Tanzler turned and ran. He had been seen, however, by one of the thief’s brothers who had been keeping a lookout on the street while his brother went to kill and rob the foreigner. A day later, and Tanzler was having tea in a shop a mile from the alley where he had defended himself when he felt sick and collapsed.

His body was picked up and taken to the morgue, for it was thought that he had died. He had no vital signs, and did not respond at all to any kind of stimuli. It was only while awaiting cremation that he came to, awoke from the drug that had been administered to him in the cafe, and frightened the staff to the point of hysteria. The thief’s brothers had underestimated the dose they would have to give Tanzler to kill him, and the effects wore off after a day.

Now Tanzler stood at the dock of the Newport ferry with a syringe full of the same exotic drug. It would mimic a heart-attack. But this time, the dose was enough to kill an elephant.

The ferry docked, with much bumping and knocking, and the ramp lowered for the passengers to disembark. The couple with the drunken husband and the forlorn wife staggered to the ramp and embraced who appeared to be their child: an uncomfortable-looking teenage girl in a hooded coat and muff.

The passengers were few in number. Tanzler watched out of the side of his eyes, as if more or less disinterested in the ferry and its occupants. Finally, an elderly man walked carefully down the ramp, holding a cane in

one hand and a small case in the other. His steps were agonizing slow, especially considering the wintry cold air blowing all around him.

This had to be Professor Emeritus George Gammel Angell, of Brown University. Whatever was in that case had to be the document Tanzler was sent to find. For a moment he thought that he could simply snatch it from the old man and make his way in a hurry before anyone was the wiser, but he couldn’t take the chance that the old man would cry out and alert any passersby. Himmler would not tolerate any mistakes.

The old professor began a slow shamble away from the pier. His snail’s pace made it easier for Tanzler because that meant that the other passengers had long since passed him by. The professor had a long, uphill walk ahead of him along darkened streets, but Tanzler did not want to wait until he hit any of the main thoroughfares for that meant a likelihood of other witnesses.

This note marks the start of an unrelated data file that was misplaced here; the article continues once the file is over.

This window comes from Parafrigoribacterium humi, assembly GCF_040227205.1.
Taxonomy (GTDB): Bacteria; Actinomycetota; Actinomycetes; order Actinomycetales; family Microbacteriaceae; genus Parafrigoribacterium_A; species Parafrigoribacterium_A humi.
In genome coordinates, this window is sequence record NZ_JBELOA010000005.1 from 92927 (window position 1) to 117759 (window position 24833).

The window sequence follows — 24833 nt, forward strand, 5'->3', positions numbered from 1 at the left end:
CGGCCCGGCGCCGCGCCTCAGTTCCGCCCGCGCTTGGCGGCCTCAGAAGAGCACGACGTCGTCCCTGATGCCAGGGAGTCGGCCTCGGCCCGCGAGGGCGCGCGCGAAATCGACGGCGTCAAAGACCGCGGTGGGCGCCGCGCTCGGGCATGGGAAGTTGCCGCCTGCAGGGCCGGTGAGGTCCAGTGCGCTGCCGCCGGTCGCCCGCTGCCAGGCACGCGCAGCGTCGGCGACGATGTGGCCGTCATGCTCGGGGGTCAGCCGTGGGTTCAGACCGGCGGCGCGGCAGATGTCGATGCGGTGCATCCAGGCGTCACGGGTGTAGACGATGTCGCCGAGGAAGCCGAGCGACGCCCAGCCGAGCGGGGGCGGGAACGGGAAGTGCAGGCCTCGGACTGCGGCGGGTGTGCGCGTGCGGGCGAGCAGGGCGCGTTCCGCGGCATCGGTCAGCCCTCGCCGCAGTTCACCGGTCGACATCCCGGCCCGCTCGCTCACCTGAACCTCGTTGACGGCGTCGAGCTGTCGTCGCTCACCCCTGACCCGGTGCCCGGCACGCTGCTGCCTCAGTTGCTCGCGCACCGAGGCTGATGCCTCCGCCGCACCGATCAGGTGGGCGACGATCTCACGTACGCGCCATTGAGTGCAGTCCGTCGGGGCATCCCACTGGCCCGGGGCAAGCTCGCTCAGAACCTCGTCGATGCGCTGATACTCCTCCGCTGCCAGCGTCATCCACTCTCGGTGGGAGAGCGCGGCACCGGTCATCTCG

He had to do it now.

Professor Angell was lost in his own reverie. He had just come from a meeting at the brand-new Hotel Viking in Newport where he discussed the latest findings on his investigation. It had begun the previous year with the case of poor Henry Wilcox and the painting of the strange demon which so closely matched the statue that was at the center of the Cthulhu Cult in Louisiana seventeen years earlier. The investigation had expanded considerably since then, and the involvement of Howard Phillips Lovecraft the past few months had only complicated matters. What did Lovecraft know about the cult? He said he was a friend of young Wilcox. Was it possible that it was Lovecraft that had influenced the fevered dreams of the artist with his own macabre imaginings?

He didn’t know much about Lovecraft. He came from a good family, one with a long pedigree in Providence, but there was scandal there, as well. His father was a traveling salesman—not a particularly acceptable occupation—and possibly had contracted syphilis which led to his insanity. His mother, from the esteemed Phillips dynasty, had similar mental problems. Everyone in town knew the story. And Howard himself? A recluse. Unstable, certainly. Chronically unemployed. Bright, but uneducated. A scribbler of some kind. Stories, poems. Lovecraft’s presence in his library made the professor distinctly uncomfortable. The young man had looked around at all the books on their massive shelves with something like hunger, or lust. Or even, strangely enough, fear.

But the Newport meeting had been profitable. He had with him now a copy of a document that the others suggested he might be able to translate, for they believed it held the key to the operations and ideology of the Cthulhu Cult. The man who discovered it, a Sunni theologian from Sana’a, mentioned a forgotten library in the Hadrahmut. He was rather vague about it, and his poor command of English made it impossible to get any more information concerning its provenance. Angell was not sure he agreed with his colleagues as to the relevance of the text but decided he would take a close look and give them his conclusions. Legrasse had introduced him to the other investigators, some of whom came from great distances: India, in one case. Singapore. The Hindu Kush. Mexico City. The others from the United States and Canada. A total of twenty-three very serious men, some of them police investigators, the others academics like himself. It was an unusual, perhaps a unique, gathering.